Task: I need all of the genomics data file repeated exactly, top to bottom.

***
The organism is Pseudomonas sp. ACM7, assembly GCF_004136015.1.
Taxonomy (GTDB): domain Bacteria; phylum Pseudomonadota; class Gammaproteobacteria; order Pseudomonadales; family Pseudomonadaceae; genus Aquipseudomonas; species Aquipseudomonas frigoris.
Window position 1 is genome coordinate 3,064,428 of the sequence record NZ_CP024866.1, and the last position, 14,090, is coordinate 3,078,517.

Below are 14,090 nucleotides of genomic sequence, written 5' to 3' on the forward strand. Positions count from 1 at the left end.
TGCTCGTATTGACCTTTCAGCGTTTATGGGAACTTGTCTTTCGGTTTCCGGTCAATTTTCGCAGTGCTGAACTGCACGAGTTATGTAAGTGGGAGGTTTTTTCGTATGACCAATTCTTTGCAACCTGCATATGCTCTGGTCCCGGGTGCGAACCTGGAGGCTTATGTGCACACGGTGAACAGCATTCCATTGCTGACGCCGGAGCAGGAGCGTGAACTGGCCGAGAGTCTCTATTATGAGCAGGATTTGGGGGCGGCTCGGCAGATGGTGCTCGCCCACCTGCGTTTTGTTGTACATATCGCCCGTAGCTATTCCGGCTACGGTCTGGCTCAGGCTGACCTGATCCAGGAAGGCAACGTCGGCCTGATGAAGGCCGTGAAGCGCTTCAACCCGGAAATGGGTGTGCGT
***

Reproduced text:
The organism is Pseudomonas sp. ACM7, assembly GCF_004136015.1.
Taxonomy (GTDB): domain Bacteria; phylum Pseudomonadota; class Gammaproteobacteria; order Pseudomonadales; family Pseudomonadaceae; genus Aquipseudomonas; species Aquipseudomonas frigoris.
Window position 1 is genome coordinate 3,064,428 of the sequence record NZ_CP024866.1, and the last position, 14,090, is coordinate 3,078,517.

Below are 14,090 nucleotides of genomic sequence, written 5' to 3' on the forward strand. Positions count from 1 at the left end.
TGCTCGTATTGACCTTTCAGCGTTTATGGGAACTTGTCTTTCGGTTTCCGGTCAATTTTCGCAGTGCTGAACTGCACGAGTTATGTAAGTGGGAGGTTTTTTCGTATGACCAATTCTTTGCAACCTGCATATGCTCTGGTCCCGGGTGCGAACCTGGAGGCTTATGTGCACACGGTGAACAGCATTCCATTGCTGACGCCGGAGCAGGAGCGTGAACTGGCCGAGAGTCTCTATTATGAGCAGGATTTGGGGGCGGCTCGGCAGATGGTGCTCGCCCACCTGCGTTTTGTTGTACATATCGCCCGTAGCTATTCCGGCTACGGTCTGGCTCAGGCTGACCTGATCCAGGAAGGCAACGTCGGCCTGATGAAGGCCGTGAAGCGCTTCAACCCGGAAATGGGTGTGCGT